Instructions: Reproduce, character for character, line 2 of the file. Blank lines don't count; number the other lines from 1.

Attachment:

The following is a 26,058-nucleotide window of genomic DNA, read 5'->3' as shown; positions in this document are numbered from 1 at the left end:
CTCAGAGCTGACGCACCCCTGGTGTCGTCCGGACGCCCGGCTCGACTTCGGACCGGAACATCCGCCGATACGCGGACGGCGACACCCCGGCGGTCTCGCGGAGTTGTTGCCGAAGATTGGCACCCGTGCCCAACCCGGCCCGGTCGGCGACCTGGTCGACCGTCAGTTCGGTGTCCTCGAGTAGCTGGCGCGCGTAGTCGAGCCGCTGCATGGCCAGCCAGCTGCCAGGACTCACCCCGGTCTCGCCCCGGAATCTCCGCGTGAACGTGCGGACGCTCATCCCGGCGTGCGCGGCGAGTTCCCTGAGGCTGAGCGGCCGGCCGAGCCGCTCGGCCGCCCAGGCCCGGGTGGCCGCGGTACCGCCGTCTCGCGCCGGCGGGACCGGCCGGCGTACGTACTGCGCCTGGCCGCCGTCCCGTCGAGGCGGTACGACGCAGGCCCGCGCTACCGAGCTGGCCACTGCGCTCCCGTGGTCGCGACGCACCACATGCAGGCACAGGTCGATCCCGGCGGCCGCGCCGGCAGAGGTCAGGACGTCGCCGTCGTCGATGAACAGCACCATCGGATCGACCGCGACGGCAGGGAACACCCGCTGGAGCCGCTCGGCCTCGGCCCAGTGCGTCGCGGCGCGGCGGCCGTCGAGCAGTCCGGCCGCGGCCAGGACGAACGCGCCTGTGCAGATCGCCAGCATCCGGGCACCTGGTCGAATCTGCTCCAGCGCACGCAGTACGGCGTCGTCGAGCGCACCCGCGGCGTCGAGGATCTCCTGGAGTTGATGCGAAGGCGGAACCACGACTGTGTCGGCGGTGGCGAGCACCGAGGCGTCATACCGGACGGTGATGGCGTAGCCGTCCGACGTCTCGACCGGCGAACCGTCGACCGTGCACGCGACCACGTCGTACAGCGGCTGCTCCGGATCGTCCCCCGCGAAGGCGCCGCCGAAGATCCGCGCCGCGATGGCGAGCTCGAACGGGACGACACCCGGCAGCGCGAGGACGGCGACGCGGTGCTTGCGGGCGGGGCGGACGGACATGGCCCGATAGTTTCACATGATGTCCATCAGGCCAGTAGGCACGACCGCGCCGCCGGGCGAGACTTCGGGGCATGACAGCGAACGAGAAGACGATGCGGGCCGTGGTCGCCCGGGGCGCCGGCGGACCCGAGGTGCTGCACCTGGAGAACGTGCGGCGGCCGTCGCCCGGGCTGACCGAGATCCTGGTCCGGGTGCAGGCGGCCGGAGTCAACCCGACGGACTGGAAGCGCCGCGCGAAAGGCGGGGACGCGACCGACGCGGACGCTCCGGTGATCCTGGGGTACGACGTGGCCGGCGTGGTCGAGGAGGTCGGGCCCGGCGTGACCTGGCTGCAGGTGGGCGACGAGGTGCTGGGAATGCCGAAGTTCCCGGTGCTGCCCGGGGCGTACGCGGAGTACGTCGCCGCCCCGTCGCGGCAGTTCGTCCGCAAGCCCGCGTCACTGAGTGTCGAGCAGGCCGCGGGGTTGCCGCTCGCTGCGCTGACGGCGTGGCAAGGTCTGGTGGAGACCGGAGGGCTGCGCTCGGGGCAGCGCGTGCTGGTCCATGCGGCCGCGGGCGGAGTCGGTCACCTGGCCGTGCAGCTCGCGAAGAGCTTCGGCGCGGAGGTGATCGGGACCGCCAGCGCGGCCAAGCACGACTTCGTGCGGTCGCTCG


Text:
CTCAGAGCTGACGCACCCCTGGTGTCGTCCGGACGCCCGGCTCGACTTCGGACCGGAACATCCGCCGATACGCGGACGGCGACACCCCGGCGGTCTCGCGGAGTTGTTGCCGAAGATTGGCACCCGTGCCCAACCCGGCCCGGTCGGCGACCTGGTCGACCGTCAGTTCGGTGTCCTCGAGTAGCTGGCGCGCGTAGTCGAGCCGCTGCATGGCCAGCCAGCTGCCAGGACTCACCCCGGTCTCGCCCCGGAATCTCCGCGTGAACGTGCGGACGCTCATCCCGGCGTGCGCGGCGAGTTCCCTGAGGCTGAGCGGCCGGCCGAGCCGCTCGGCCGCCCAGGCCCGGGTGGCCGCGGTACCGCCGTCTCGCGCCGGCGGGACCGGCCGGCGTACGTACTGCGCCTGGCCGCCGTCCCGTCGAGGCGGTACGACGCAGGCCCGCGCTACCGAGCTGGCCACTGCGCTCCCGTGGTCGCGACGCACCACATGCAGGCACAGGTCGATCCCGGCGGCCGCGCCGGCAGAGGTCAGGACGTCGCCGTCGTCGATGAACAGCACCATCGGATCGACCGCGACGGCAGGGAACACCCGCTGGAGCCGCTCGGCCTCGGCCCAGTGCGTCGCGGCGCGGCGGCCGTCGAGCAGTCCGGCCGCGGCCAGGACGAACGCGCCTGTGCAGATCGCCAGCATCCGGGCACCTGGTCGAATCTGCTCCAGCGCACGCAGTACGGCGTCGTCGAGCGCACCCGCGGCGTCGAGGATCTCCTGGAGTTGATGCGAAGGCGGAACCACGACTGTGTCGGCGGTGGCGAGCACCGAGGCGTCATACCGGACGGTGATGGCGTAGCCGTCCGACGTCTCGACCGGCGAACCGTCGACCGTGCACGCGACCACGTCGTACAGCGGCTGCTCCGGATCGTCCCCCGCGAAGGCGCCGCCGAAGATCCGCGCCGCGATGGCGAGCTCGAACGGGACGACACCCGGCAGCGCGAGGACGGCGACGCGGTGCTTGCGGGCGGGGCGGACGGACATGGCCCGATAGTTTCACATGATGTCCATCAGGCCAGTAGGCACGACCGCGCCGCCGGGCGAGACTTCGGGGCATGACAGCGAACGAGAAGACGATGCGGGCCGTGGTCGCCCGGGGCGCCGGCGGACCCGAGGTGCTGCACCTGGAGAACGTGCGGCGGCCGTCGCCCGGGCTGACCGAGATCCTGGTCCGGGTGCAGGCGGCCGGAGTCAACCCGACGGACTGGAAGCGCCGCGCGAAAGGCGGGGACGCGACCGACGCGGACGCTCCGGTGATCCTGGGGTACGACGTGGCCGGCGTGGTCGAGGAGGTCGGGCCCGGCGTGACCTGGCTGCAGGTGGGCGACGAGGTGCTGGGAATGCCGAAGTTCCCGGTGCTGCCCGGGGCGTACGCGGAGTACGTCGCCGCCCCGTCGCGGCAGTTCGTCCGCAAGCCCGCGTCACTGAGTGTCGAGCAGGCCGCGGGGTTGCCGCTCGCTGCGCTGACGGCGTGGCAAGGTCTGGTGGAGACCGGAGGGCTGCGCTCGGGGCAGCGCGTGCTGGTCCATGCGGCCGCGGGCGGAGTCGGTCACCTGGCCGTGCAGCTCGCGAAGAGCTTCGGCGCGGAGGTGATCGGGACCGCCAGCGCGGCCAAGCACGACTTCGTGCGGTCGCTCG